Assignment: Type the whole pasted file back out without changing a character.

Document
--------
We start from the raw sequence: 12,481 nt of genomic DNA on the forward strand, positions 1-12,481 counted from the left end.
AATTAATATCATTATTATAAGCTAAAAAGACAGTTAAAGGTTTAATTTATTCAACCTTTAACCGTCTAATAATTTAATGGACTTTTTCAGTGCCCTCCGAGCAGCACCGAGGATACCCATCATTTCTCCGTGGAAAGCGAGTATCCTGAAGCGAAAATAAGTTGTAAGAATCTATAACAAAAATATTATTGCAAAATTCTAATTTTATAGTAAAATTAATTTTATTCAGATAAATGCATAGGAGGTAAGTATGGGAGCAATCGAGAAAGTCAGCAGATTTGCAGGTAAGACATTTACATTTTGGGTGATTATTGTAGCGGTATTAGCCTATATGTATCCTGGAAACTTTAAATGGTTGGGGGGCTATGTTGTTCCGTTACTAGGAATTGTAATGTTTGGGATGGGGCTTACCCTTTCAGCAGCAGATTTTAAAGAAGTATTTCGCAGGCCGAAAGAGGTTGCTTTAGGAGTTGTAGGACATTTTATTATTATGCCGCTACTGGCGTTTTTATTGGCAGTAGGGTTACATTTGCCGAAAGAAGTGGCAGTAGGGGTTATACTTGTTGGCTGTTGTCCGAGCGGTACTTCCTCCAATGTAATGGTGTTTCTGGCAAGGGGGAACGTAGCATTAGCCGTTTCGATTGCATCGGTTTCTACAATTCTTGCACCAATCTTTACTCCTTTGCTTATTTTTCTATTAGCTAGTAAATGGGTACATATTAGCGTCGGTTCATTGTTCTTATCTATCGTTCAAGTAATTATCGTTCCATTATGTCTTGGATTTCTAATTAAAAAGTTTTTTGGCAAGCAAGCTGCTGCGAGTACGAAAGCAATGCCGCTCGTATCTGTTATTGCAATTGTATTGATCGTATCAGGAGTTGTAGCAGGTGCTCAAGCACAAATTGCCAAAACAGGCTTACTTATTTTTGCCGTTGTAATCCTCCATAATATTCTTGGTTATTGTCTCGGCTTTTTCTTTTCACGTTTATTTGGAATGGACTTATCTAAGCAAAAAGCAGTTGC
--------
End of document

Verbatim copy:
We start from the raw sequence: 12,481 nt of genomic DNA on the forward strand, positions 1-12,481 counted from the left end.
AATTAATATCATTATTATAAGCTAAAAAGACAGTTAAAGGTTTAATTTATTCAACCTTTAACCGTCTAATAATTTAATGGACTTTTTCAGTGCCCTCCGAGCAGCACCGAGGATACCCATCATTTCTCCGTGGAAAGCGAGTATCCTGAAGCGAAAATAAGTTGTAAGAATCTATAACAAAAATATTATTGCAAAATTCTAATTTTATAGTAAAATTAATTTTATTCAGATAAATGCATAGGAGGTAAGTATGGGAGCAATCGAGAAAGTCAGCAGATTTGCAGGTAAGACATTTACATTTTGGGTGATTATTGTAGCGGTATTAGCCTATATGTATCCTGGAAACTTTAAATGGTTGGGGGGCTATGTTGTTCCGTTACTAGGAATTGTAATGTTTGGGATGGGGCTTACCCTTTCAGCAGCAGATTTTAAAGAAGTATTTCGCAGGCCGAAAGAGGTTGCTTTAGGAGTTGTAGGACATTTTATTATTATGCCGCTACTGGCGTTTTTATTGGCAGTAGGGTTACATTTGCCGAAAGAAGTGGCAGTAGGGGTTATACTTGTTGGCTGTTGTCCGAGCGGTACTTCCTCCAATGTAATGGTGTTTCTGGCAAGGGGGAACGTAGCATTAGCCGTTTCGATTGCATCGGTTTCTACAATTCTTGCACCAATCTTTACTCCTTTGCTTATTTTTCTATTAGCTAGTAAATGGGTACATATTAGCGTCGGTTCATTGTTCTTATCTATCGTTCAAGTAATTATCGTTCCATTATGTCTTGGATTTCTAATTAAAAAGTTTTTTGGCAAGCAAGCTGCTGCGAGTACGAAAGCAATGCCGCTCGTATCTGTTATTGCAATTGTATTGATCGTATCAGGAGTTGTAGCAGGTGCTCAAGCACAAATTGCCAAAACAGGCTTACTTATTTTTGCCGTTGTAATCCTCCATAATATTCTTGGTTATTGTCTCGGCTTTTTCTTTTCACGTTTATTTGGAATGGACTTATCTAAGCAAAAAGCAGTTGC